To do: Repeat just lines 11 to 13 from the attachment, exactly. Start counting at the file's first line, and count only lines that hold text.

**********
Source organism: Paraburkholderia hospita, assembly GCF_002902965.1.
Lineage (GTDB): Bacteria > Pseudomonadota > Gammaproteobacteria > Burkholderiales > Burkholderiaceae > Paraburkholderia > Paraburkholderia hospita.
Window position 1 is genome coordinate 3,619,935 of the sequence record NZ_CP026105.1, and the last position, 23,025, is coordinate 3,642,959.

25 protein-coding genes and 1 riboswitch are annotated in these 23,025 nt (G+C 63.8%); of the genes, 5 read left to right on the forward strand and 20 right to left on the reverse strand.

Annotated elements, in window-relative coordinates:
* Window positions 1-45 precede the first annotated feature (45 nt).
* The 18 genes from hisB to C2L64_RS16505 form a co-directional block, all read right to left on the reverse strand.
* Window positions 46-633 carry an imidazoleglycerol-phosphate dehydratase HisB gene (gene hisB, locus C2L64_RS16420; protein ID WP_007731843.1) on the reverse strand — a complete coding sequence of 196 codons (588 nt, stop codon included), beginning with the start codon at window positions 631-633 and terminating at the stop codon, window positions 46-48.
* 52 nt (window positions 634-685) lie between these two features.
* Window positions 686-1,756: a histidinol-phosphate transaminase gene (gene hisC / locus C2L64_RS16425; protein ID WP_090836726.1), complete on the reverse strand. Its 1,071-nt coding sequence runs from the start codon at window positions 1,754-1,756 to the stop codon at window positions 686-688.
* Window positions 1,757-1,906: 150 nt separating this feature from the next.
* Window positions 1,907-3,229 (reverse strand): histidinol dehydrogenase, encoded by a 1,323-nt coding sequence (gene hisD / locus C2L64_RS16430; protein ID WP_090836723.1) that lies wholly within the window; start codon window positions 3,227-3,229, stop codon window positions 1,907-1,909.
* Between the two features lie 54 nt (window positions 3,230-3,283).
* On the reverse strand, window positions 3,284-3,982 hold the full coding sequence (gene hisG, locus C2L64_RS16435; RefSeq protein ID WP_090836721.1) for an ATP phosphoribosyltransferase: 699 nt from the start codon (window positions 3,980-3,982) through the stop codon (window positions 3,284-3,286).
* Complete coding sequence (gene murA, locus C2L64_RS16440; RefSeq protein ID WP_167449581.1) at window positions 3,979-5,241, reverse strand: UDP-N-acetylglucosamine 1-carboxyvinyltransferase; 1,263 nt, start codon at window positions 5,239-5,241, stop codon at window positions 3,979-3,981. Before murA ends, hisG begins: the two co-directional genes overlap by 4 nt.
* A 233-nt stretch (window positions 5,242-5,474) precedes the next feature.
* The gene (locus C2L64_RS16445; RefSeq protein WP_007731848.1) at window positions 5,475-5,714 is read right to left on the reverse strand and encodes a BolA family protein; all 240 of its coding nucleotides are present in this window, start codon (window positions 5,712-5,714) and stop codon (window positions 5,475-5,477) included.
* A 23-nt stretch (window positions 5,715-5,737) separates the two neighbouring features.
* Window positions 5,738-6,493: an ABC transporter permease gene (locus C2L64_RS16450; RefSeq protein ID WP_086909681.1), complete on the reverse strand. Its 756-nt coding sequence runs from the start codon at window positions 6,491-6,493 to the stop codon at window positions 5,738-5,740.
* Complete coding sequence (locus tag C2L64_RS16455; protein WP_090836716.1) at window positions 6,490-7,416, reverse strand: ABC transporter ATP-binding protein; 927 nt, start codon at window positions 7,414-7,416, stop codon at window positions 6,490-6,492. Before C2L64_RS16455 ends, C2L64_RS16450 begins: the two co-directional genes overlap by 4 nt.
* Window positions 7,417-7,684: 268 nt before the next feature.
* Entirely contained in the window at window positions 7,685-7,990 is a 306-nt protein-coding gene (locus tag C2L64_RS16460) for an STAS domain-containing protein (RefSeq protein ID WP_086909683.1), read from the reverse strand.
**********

* Window positions 1,757-1,906: 150 nt separating this feature from the next.
* Window positions 1,907-3,229 (reverse strand): histidinol dehydrogenase, encoded by a 1,323-nt coding sequence (gene hisD / locus C2L64_RS16430; protein ID WP_090836723.1) that lies wholly within the window; start codon window positions 3,227-3,229, stop codon window positions 1,907-1,909.
* Between the two features lie 54 nt (window positions 3,230-3,283).